Gehl asserts that modern treatments of Italian schooling are inadequate. Garin and Grendler, e.g., interpret the polemical writing of the humanists against scholastic education uncritically, thus setting up a "medieval strawman, 'medieval pedagogy,'" which is criticized mainly because of its failure to appreciate the classical Latin style (p. 8). Gehl criticizes Grendler and Garin for attributing substantial reform to the early fifteenth century, thus treating the trecento "monochromatically" (p. 8). On the other hand, Gehl finds that the interpretation of Anthony Grafton and Lisa Jardine "accords better than Garin's with the limited evidence about when humanist thought effectively took over the elementary classrooms of Renaissance Italy" (p. 9). But he criticizes their study as being limited, since it concentrates on major figures in the humanist reform movement and, by minimizing the work of the educational reformers of the early fifteenth century, Grafton and Jardine overestimate the positive qualities of medieval education. Neither of these approaches sees the fourteenth century as anything but medieval and neither distinguishes the differences in education practice between Italy and the rest of Europe. Gehl, like Robert Black, believes that these scholars have argued for too sharp a break between medieval and humanist pedagogy. So Gehl places himself in the camp with Paul O. Kristeller, Charles Davis, Ronald Witt, and Francesco Bruni, who do not see humanism as a sharp contrast with the Middle Ages.
Gehl charges that historians have tended to search for organization and standardization in educational practice where there is none. Gehl states that "the most important single lesson of this book is that trecento Florence had a teaching corps, a teaching tradition, and a restricted Latin curriculum that were unique to itself" (p. 239). He argues present historiography has overlooked local/regional educational diversity and furthermore notes that present secondary literature has commonly misread the sources relating to medieval pedagogy. Medieval curricula, Gehl says, reflect the ideal course of education and not necessarily the course that was practiced in the schools.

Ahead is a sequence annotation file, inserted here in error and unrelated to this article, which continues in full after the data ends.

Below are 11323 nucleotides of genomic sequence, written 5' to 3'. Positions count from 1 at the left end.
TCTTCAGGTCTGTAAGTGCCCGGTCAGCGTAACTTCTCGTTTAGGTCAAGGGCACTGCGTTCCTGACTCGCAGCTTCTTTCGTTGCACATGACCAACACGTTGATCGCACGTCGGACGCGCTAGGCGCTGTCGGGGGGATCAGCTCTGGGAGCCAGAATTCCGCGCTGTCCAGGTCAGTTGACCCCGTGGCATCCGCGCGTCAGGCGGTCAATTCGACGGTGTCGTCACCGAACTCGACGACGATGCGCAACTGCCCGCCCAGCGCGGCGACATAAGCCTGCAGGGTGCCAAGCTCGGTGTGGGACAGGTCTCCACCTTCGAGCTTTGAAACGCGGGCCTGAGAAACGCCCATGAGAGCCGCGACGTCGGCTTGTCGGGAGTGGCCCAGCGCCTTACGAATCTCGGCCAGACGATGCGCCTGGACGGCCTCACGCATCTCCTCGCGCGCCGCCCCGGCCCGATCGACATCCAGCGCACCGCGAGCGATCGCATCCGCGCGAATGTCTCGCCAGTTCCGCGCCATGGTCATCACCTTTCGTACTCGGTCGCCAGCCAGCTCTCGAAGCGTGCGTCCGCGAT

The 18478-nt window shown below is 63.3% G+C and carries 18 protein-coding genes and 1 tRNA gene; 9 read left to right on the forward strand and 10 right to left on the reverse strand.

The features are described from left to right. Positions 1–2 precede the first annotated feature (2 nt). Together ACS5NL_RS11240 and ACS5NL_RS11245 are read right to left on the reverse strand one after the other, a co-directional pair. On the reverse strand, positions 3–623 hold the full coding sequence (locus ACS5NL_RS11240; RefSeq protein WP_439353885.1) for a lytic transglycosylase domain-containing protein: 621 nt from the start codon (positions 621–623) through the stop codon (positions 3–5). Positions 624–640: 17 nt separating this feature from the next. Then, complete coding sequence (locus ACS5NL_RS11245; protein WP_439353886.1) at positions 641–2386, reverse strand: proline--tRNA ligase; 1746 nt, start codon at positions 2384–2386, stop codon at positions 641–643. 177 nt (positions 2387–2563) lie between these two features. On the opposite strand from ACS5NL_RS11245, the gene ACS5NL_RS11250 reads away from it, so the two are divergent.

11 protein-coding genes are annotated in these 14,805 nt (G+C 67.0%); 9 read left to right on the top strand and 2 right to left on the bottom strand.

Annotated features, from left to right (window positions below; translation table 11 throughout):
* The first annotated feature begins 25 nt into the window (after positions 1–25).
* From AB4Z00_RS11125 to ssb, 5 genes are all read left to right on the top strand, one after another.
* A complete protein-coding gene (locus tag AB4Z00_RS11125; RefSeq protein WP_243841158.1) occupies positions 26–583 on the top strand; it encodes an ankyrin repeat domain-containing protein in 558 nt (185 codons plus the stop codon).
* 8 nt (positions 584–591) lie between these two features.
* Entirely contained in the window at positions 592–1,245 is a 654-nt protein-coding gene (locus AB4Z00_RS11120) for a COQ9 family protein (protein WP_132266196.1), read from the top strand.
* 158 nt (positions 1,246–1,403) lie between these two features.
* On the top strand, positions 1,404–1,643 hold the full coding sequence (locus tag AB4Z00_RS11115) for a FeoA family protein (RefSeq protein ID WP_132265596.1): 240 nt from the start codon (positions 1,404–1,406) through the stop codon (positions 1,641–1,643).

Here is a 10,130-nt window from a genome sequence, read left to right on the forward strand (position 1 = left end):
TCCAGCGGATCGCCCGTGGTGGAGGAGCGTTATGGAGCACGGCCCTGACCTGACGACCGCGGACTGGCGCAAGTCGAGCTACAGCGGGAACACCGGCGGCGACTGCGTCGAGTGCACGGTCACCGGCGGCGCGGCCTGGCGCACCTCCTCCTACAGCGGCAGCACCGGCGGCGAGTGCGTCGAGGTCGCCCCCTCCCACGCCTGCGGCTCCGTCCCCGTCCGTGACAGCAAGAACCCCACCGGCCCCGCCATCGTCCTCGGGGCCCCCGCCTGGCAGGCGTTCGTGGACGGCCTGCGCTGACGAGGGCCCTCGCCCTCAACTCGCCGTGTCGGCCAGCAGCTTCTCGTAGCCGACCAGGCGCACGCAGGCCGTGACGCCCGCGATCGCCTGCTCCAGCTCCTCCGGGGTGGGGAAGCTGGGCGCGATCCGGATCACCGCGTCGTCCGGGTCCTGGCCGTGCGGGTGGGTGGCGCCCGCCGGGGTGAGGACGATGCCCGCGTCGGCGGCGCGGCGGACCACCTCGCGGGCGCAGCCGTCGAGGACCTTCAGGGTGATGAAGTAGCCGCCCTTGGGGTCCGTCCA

Gehl argues that the humanists in Florence did not exert a profound influence on the city. The population of Florence developed a strong vernacular culture, one which saw little value in the study of Latin. Moreover, there was not enough political support or intellectual depth within the city to make the founding of a university successful, and grammar masters within the city continued to hold to medieval methods of instruction. According to Gehl, the grammar masters found that the only appeal the study of Latin could have for the commercially/professionally minded parents of their pupils was in its moral aspect, and so they tended to discard from their curriculum any texts which might seem frivolous or immoral. The curriculum of the Florentine grammar masters, then, emphasized the moral aspects of grammar study, and their very conservativeness in this field--"a classic case" of conservatism and complacency--prevented any far-reaching changes in the nature of education (p. 237). The Florentine masters were not particularly creative or educated, and it was simpler for them to adjust the reading list in response to criticism than it was to reformulate the entire curriculum. So it would seem that while other areas of Italy offered increased grammar instruction, Florence offered a diminished program.
A Moral Art is a welcome addition to the ranks of educational studies, a field which has received increased attention in recent years. Gehl's book, based on sound primary research, presents an interesting study of grammar masters of trecento Florence. He has convincingly argued that Florence is unique and has rightly noted that it is impossible to devise a standardized, comprehensive system of Italian education of the Middle Ages or Renaissance, because there was none. The book, however, does not necessarily support Gehl's contention that there was little difference between late medieval and humanist grammar pedagogy in Italy of the fourteenth and early fifteenth centuries.
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Susan Helga Spruell. Review of Gehl, Paul F., A Moral Art: Grammar, Society, and Culture in Trecento Florence.